Tax Implications of Social Security

Tax Implications of Social Security
Tax Implications of Social Security

How We View Social Security:

Most people understand the basics of social security and why/how it is used, and we also understand that it has been a critical systematic financial instrument for millions of Americans for decades. The positive side of social security is that, if it was completely wiped out today, millions of Americans would have no where to go for income in retirement. It has also been a long-term way to almost “force” people to save for retirement, which should be thought of beneficially in the sense that many receiving SS today would not have planned accordingly themselves. The more negative side is that the average modern-day American should not be hoping or forecasting to eclipse his/her lifetime of contributions with the benefits that will be received, and that social security can generally and simply be thought of as a “bad deal.” Also, especially with younger adults, no aspect of social security today should be thought of as “guaranteed” for the future, especially with a recent history of pushing back what is thought of as retirement age, the impact of baby boomers, and continually increasing life expectancies. The objective here is not to host a roast towards social security or to argue whether it should exist or be treated the same in the future, but rather be dually educational and hopefully persuasive. While most understand the basics of SS, we believe that most do not have the right attitude towards it or even relationship with it, and growing in this area will be critical when thinking about social security’s tax implications.

Social Security can be Taxable: What Does this Mean for You?

Whether you as the reader are an existing client, a potential client, or just someone who has any sort of retirement goal/plan, we are stressing that a healthy attitude towards social security is an attitude of non-dependence that coincides with proper retirement planning. The average monthly SS benefit in 2020 is just above $1,500 a month, which equates to $18,000 in annual income. With relying on SS alone, it is very possible to put in 40 years of hard work and make an honest living, just to live paycheck to paycheck and lack financial freedom in retirement. The great thing about us and other fiduciary-based investment advisors is that we are in the business of helping YOU create and control your income and assets in retirement with your best interest always coming first. So many aspects of the investment world and finance industry are situational, and that is especially true when thinking about clients in general. It should go without saying that no two clients are exactly alike, and that all situations, goals, constraints, etc. are never going to be the same across the board. However, the nature and execution of our business is directed at producing a result opposite to relying on social security in retirement. For all of our clients, we want SS to be nothing more than a small “cherry on top” when comparing to other income-producing instruments and retirement assets. When considering this, and the fact that social security CAN be taxable on the federal level, it’s easier to understand why we actually hope and believe that all of our clients will have to pay federal taxes on social security. Next, you will see the guidelines/income brackets for the federal taxation of SS and why ‘tax’ can be thought of as an unusual positive in this sense.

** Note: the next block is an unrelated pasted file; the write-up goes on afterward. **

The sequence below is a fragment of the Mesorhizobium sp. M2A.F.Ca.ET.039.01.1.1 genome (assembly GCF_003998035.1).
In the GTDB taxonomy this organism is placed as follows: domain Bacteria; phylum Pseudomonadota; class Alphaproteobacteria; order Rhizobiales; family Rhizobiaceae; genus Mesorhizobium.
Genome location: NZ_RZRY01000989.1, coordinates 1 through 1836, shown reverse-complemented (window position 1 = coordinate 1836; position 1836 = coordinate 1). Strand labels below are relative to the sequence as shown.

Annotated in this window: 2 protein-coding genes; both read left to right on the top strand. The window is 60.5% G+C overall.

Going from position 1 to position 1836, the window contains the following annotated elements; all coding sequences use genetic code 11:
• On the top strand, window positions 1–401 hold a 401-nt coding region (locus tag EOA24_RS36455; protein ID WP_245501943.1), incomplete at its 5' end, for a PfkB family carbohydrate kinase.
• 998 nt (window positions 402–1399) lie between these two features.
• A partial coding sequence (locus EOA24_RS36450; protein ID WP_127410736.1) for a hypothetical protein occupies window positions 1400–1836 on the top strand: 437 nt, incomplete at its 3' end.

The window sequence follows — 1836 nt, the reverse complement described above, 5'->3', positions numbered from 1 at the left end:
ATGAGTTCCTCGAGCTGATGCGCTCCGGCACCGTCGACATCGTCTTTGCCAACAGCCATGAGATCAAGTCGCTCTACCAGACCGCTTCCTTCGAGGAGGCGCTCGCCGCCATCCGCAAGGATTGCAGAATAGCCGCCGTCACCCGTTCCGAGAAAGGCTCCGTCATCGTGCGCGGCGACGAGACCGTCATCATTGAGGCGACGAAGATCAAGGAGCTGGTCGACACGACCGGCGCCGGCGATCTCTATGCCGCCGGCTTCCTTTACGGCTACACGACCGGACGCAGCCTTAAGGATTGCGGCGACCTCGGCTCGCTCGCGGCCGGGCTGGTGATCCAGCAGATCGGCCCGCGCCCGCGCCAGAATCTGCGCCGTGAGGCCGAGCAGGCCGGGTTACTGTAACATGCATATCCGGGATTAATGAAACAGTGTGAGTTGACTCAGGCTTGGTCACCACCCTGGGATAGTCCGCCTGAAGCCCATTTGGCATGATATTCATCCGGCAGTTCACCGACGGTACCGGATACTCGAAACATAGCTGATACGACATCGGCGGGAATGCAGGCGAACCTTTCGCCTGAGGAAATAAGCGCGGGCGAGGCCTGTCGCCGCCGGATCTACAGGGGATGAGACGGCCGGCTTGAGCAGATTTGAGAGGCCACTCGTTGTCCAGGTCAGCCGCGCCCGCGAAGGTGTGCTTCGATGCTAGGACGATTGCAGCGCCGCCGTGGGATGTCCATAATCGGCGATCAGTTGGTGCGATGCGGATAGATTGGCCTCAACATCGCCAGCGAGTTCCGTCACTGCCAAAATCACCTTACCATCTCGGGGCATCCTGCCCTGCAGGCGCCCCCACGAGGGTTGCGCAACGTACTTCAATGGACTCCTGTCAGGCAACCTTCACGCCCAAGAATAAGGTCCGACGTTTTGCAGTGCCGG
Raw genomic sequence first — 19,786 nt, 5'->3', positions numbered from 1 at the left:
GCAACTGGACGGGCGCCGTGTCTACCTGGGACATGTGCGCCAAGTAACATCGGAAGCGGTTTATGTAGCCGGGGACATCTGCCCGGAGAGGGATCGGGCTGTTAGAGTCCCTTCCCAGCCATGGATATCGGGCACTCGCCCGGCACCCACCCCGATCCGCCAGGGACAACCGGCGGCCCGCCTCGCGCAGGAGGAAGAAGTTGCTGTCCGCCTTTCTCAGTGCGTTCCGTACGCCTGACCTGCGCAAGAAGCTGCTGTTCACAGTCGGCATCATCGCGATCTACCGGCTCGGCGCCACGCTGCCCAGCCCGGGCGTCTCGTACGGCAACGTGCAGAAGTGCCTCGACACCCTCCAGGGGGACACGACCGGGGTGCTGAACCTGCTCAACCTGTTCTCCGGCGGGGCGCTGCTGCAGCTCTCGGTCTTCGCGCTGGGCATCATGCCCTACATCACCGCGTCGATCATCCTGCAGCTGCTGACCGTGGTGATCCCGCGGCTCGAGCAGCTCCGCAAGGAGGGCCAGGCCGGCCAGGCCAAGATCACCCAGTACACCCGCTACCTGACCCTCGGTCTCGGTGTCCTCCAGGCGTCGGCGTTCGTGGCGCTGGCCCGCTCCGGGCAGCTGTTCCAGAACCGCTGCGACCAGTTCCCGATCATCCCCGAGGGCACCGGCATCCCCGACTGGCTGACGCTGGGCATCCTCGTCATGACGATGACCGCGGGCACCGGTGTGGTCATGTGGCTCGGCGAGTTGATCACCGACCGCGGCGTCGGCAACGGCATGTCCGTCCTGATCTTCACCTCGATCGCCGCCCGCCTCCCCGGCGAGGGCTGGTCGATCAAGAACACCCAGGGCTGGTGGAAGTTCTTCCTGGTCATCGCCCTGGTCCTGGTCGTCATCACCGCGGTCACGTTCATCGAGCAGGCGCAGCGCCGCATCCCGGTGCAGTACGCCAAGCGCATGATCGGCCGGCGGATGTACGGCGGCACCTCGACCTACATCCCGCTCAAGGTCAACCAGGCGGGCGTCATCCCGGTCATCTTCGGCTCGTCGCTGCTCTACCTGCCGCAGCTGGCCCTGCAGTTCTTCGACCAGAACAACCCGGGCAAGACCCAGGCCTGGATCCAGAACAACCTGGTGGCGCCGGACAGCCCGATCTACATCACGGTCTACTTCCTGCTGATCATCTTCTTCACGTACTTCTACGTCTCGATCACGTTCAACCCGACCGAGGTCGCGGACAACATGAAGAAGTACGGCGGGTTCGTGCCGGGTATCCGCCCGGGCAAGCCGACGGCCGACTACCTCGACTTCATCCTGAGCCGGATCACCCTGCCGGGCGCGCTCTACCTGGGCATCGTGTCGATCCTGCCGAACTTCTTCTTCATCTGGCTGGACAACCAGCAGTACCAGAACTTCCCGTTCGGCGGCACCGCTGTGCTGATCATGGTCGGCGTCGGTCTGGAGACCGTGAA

Tax and Income Guidelines:

A portion of social security benefits may be taxable, and here are the current guidelines to follow:

*For all of these situations, consider one half or 50% of annual social security for each individual and add it to other income which can include wages, pension, interest, dividends, and capital gains.

Up to 50% of SS benefits may be taxable if:

  • Annual income is $25,000-$34,000 for filing as single, head of household, or qualifying widow/widower
  • Annual income is $25,000-$34,000 for married filing separately (have to live separately for entire preceding year)
  • Annual income is $32,000-$44,000 for married filing jointly (consider one half of annual social security income from each spouse)

Up to 85% of SS benefits may be taxable if:

  • Annual income is more than $34,000 for filing as single, head of household, or qualifying widow/widower
  • Annual income is more than $34,000 for married filing separately (have to live separately)
  • Anyone for married filing separately that lived with their spouse for any amount of time in the preceding year
  • Annual income is more than $44,000 for married filing jointly

Key Points:

  • With proper retirement planning, you can expect to pay some portion of tax on social security benefits when considering the combined income of SS and portfolio distributions (interest, capital gains, dividends) and/or pension income
  • Again, this is a rare case when you actually want to pay taxes, because if you weren’t, it would obviously be due to your retirement income being lower than the limits
  • A typical client is forecasted to live on a comfortable and satisfying retirement income that considers the client’s desires and wishes and the reasonability, suitability, and tradeoffs behind them that will easily surpass these limits while still allowing average portfolio growth to exceed distributions

Author: Griffin Lusk

Whitaker-Myers Wealth Managers, LTD is a registered investment adviser.  Information presented is for educational purposes only and does not intend to make an offer or solicitation for the sale or purchase of any specific securities, investments, or investment strategies.  Investments involve risk and unless otherwise stated, are not guaranteed.  Be sure to first consult with a qualified financial adviser and/or tax professional before implementing any strategy discussed herein.